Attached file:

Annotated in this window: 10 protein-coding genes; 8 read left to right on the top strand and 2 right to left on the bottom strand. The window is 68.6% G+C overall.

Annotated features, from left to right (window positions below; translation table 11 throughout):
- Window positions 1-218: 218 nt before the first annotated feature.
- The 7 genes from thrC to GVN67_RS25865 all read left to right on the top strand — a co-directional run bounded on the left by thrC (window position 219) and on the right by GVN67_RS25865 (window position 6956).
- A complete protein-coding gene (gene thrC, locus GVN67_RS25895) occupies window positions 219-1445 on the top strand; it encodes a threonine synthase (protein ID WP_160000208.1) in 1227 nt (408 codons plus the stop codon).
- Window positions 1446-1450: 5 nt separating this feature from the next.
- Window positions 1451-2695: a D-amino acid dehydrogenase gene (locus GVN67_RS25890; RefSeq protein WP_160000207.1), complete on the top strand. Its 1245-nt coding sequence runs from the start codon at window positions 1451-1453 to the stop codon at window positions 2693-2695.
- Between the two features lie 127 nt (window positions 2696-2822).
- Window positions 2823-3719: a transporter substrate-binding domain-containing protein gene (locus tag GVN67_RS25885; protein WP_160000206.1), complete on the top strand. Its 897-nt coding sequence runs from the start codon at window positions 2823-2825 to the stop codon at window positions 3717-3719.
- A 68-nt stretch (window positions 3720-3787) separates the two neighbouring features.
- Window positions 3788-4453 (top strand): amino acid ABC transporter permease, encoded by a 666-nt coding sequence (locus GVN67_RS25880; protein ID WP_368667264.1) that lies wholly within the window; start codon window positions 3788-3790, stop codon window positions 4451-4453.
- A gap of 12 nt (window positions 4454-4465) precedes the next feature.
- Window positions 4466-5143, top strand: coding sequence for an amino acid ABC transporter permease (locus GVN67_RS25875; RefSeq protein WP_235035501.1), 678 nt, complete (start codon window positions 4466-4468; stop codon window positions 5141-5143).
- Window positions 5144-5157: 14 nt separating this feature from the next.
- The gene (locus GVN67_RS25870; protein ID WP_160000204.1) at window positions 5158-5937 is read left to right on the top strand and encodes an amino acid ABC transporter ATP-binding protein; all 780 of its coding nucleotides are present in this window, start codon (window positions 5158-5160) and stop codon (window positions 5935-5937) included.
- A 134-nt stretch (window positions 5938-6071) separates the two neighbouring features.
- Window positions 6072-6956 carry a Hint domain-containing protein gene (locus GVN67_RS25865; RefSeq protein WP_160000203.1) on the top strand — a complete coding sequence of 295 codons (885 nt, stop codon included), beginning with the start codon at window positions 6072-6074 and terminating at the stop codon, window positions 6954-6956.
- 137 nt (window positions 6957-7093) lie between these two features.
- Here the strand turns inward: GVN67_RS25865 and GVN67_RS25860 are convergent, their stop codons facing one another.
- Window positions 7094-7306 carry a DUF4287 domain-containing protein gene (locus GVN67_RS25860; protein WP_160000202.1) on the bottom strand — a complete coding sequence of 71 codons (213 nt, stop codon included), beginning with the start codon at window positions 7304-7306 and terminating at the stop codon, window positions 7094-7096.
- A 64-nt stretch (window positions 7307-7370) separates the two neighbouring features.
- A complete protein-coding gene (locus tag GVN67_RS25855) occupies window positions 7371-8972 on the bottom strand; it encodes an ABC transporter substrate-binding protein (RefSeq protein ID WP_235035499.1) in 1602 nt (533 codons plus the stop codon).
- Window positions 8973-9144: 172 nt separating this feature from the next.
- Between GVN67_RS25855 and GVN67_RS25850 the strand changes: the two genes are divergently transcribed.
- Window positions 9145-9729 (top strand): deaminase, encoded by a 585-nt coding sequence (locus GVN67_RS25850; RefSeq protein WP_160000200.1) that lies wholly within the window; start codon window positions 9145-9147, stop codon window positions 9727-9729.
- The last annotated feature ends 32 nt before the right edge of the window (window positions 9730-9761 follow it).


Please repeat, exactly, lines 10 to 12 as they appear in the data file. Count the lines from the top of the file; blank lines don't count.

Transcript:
- A 68-nt stretch (window positions 3720-3787) separates the two neighbouring features.
- Window positions 3788-4453 (top strand): amino acid ABC transporter permease, encoded by a 666-nt coding sequence (locus GVN67_RS25880; protein ID WP_368667264.1) that lies wholly within the window; start codon window positions 3788-3790, stop codon window positions 4451-4453.
- A gap of 12 nt (window positions 4454-4465) precedes the next feature.